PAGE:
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SIGHTS : Sculpture Brings an Air of Levity to Staid Public Setting : Bill McEwen's looming structure of irregular organic shapes offers 'sly hum of irony' at the county Government Center.

January 27, 1994|JOSEF WOODARD | SPECIAL TO THE TIMES

News of the unveiling of a public sculpture often elicits yawns, at best; cynical smirks, at worst. There is nothing inherently suspect about art in public places, or the possibilities thereof. But when it comes to art made public, and at least semi-permanent, what tends to get approval is work that has been deemed safe and decent for general consumption by the general public.

And the general public can be infamous for fearing infamy.

But something funny and intriguing happened last week outside the Ventura County Government Center, where Bill McEwen's spindly and looming new piece was officially welcomed to the entrance of the courtyard area. McEwen's gangly steel creation, far from being generic, brings levity and individuality to a utilitarian, often authoritarian, property.

There's no pithy euphemism for a title here: The plaque reads, with an almost comical artspeak literalness, "Organic Form, Activity at Transition Points, Defined Space." That it is, and then some.

A bundle of contrasts and contradictions, McEwen's work embraces discontinuity, but also disguises its rebellious intentions. Irregular organic shapes, such as a fragmented tree or animal limbs, form the sculpture's base. But its dramatic height is scaled by more symmetrical, industrially rendered poles, set at an angle.

These two varied elements are joined with a seeming precariousness by loosely wrapped cables. The poles teeter, as if verging on collapse. From the haphazard look of it, you wouldn't want to be nearby in the event of an earthquake. But subtle welding joints assure its stability.

At root, McEwen's piece is a subversion of the tradition of heroic and monumental sculptures placed out of begrudging obligation to the arts. The tall cylinder, ascending 30 feet, resembles a flag pole--appropriately enough, for a place of official, government-related business--or a ship's mast.

All it lacks is vertical solidity, or the other typical aspects and cliches of formal rectitude. A sly hum of irony envelopes it.

"Organic Form..." has all the right accouterments to be just another pleasant excursion in public art. A surrounding flower bed gives it a colorful home. A concrete base announces its status as an artwork worth looking at. It is placed in a key spot, flanked by the three wings of the Government Center.

But, instead of being just another inert sculptural ornament, McEwen's piece turns out to be the best and wittiest example of public art the county can presently call its own. Activity at transition points, indeed.

T.O. POTPOURRI

The first show of the year at the Thousand Oaks Community Gallery is a mixed-bag. The four artists share little common ground, except that they definitely qualify as contenders under the show's title, "All Things Under Heaven." Here, African elephants, Dante-fied figurines, equestrian abstractions and Orient-loric screens are the reference points under said heaven.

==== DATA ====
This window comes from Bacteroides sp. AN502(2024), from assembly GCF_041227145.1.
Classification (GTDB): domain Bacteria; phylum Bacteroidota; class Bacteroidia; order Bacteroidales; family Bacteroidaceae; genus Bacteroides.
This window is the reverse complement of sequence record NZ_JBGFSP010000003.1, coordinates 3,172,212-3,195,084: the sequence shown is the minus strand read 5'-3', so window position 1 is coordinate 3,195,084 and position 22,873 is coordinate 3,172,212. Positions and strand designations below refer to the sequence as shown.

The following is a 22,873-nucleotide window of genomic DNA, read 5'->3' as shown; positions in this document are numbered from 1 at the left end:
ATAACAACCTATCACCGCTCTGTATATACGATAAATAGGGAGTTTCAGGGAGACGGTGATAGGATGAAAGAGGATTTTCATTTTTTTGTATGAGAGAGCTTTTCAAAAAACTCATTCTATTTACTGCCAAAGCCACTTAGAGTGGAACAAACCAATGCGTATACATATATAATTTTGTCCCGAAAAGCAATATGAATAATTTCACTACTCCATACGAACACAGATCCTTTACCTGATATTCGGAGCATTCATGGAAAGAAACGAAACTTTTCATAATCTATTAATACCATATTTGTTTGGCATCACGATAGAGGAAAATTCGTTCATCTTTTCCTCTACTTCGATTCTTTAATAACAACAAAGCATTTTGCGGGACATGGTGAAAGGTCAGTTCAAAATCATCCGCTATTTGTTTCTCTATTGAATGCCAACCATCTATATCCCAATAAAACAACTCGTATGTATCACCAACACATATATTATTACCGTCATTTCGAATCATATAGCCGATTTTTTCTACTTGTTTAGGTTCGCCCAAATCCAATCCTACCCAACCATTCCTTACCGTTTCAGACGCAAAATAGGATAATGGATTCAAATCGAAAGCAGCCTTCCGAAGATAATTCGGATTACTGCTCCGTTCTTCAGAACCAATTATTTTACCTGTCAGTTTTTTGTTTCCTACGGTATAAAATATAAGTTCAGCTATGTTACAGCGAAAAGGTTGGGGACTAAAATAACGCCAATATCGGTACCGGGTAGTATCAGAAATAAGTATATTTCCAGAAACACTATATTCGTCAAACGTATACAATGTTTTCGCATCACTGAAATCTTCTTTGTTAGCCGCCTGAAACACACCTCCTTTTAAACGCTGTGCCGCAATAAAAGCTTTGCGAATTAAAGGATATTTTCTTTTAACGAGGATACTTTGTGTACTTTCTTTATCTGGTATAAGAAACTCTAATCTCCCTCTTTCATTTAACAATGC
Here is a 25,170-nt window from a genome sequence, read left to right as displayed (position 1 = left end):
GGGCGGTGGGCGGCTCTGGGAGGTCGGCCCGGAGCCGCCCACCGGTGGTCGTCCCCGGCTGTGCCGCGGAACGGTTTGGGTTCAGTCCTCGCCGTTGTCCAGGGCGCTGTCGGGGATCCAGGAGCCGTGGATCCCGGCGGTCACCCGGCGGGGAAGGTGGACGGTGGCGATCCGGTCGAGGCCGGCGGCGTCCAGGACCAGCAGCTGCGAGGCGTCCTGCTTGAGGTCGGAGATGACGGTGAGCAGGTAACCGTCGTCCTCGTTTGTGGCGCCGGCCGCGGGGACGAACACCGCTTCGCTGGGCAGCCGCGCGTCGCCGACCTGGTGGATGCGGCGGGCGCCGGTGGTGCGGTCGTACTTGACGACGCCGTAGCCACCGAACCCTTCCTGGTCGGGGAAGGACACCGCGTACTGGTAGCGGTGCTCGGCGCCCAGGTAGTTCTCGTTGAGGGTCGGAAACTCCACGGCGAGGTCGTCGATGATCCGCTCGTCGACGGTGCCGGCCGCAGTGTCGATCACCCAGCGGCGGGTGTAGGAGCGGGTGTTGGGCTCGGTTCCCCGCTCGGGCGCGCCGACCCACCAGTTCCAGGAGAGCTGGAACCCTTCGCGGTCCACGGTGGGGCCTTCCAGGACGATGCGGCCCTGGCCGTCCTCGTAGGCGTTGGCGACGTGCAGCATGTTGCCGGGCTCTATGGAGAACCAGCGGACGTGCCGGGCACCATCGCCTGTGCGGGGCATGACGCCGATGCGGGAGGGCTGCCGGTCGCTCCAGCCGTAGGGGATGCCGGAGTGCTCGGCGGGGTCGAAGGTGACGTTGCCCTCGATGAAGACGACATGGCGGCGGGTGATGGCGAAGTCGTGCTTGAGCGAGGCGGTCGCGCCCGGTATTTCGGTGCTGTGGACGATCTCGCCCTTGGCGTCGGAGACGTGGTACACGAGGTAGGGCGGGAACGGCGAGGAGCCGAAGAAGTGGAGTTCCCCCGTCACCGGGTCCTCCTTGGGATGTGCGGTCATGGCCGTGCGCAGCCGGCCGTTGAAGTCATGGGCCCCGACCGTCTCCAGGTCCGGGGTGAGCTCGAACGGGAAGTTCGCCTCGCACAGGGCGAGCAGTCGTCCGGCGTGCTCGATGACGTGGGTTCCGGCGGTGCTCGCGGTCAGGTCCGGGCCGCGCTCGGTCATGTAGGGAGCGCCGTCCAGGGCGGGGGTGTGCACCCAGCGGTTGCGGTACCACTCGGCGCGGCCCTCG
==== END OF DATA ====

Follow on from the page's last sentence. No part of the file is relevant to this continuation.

Although curiously lacking basic information about the titles of works or the artists behind them, the show has an unfinished, strangely scattershot appearance. But closer examination reveals some admirable artistic ideas at work.

The sculpture of Karen Coburn ranges from straight-postured Robert Graham-like nudes, at best, to a series of figures illustrating moral attributes taken from Dante's "The Divine Comedy." There, any sense of free-standing artwork gives way to literary reference.

In 2- and 3-D, Lyla Fernandes Paakkaanen's lavishly painted screens, fanning out accordion fashion, come decorated with serpents and other free-flowing exotica.

Patricia Mason-Sica's "Vanishing" series takes as its subject African elephants, which, as her statement reads, "are symbolic of all the things that we humans are systematically destroying in our greed and shortsightedness."

Whether or not the symbolic resonance rings true, her finely detailed graphite pieces show skill and playful compositional approaches. On the gallery's floor sits a sculptural shrine to the elephant, a gathering of bones and tusks with a garland.

But the drawings themselves are more clever than mournful, as she lionizes her elephants by blending their ears with the form of the African continent and placing them on ethereal backgrounds.

The question of background vs. foreground becomes a central conceit of the "Horsescapes" of Randy Osherow, the finest work in the show. As if representing a sort of cheeky cowboy minimalism, Osherow's equestrian images are deceptive, looking from a distance like monochromatic panels.

Straight, realistic renderings of horses appear discreetly, tucked along the bottom of the frames. Pieces of leathery, unstretched canvas behind plexiglass are thickly painted, mostly in one color.

Tactile skeins and ridges add to the surface texture, underpainted with markings that suggest either brands of ranches or equations out of a physics class. The result is a strangely poetic convergence of ideas on a theme. Agrarian and aesthetic elements meet and find a way to get along.

Josef Woodard is an avowed cultural omnivore who covers art and music.

Details

* BILL McEWEN's new public sculpture at the Ventura County Government Center, 800 S. Victoria Ave. in Ventura; 654-3964.

* "TIAN XAI: All Things Under Heaven," group show through Jan. 30 at the Thousand Oaks Community Gallery, 2331-A Borchard Road, Thousand Oaks; 498-4390.

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